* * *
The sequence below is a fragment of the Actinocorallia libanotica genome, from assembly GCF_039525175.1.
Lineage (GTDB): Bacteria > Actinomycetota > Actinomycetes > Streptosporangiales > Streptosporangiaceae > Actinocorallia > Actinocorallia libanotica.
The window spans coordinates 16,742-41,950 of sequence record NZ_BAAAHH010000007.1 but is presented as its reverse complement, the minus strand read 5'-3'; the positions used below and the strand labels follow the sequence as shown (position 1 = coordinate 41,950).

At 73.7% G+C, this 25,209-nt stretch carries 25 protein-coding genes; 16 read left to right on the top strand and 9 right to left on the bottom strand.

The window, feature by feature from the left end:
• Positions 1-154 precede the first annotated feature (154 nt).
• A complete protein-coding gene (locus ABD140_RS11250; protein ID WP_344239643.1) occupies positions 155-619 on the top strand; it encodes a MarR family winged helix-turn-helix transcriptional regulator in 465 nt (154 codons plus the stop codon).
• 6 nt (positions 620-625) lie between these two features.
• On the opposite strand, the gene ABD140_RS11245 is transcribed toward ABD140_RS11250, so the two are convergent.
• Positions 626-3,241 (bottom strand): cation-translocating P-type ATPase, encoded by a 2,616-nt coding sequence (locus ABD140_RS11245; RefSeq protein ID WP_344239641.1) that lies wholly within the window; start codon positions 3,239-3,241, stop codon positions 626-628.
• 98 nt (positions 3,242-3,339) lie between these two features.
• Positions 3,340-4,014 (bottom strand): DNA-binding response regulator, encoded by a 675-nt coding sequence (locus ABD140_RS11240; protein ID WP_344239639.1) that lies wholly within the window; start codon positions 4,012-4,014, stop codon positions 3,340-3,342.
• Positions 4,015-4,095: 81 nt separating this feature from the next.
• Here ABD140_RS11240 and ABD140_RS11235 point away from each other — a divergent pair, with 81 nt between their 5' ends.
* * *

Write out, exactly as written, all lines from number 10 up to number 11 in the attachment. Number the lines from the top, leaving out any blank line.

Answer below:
• Positions 626-3,241 (bottom strand): cation-translocating P-type ATPase, encoded by a 2,616-nt coding sequence (locus ABD140_RS11245; RefSeq protein ID WP_344239641.1) that lies wholly within the window; start codon positions 3,239-3,241, stop codon positions 626-628.
• 98 nt (positions 3,242-3,339) lie between these two features.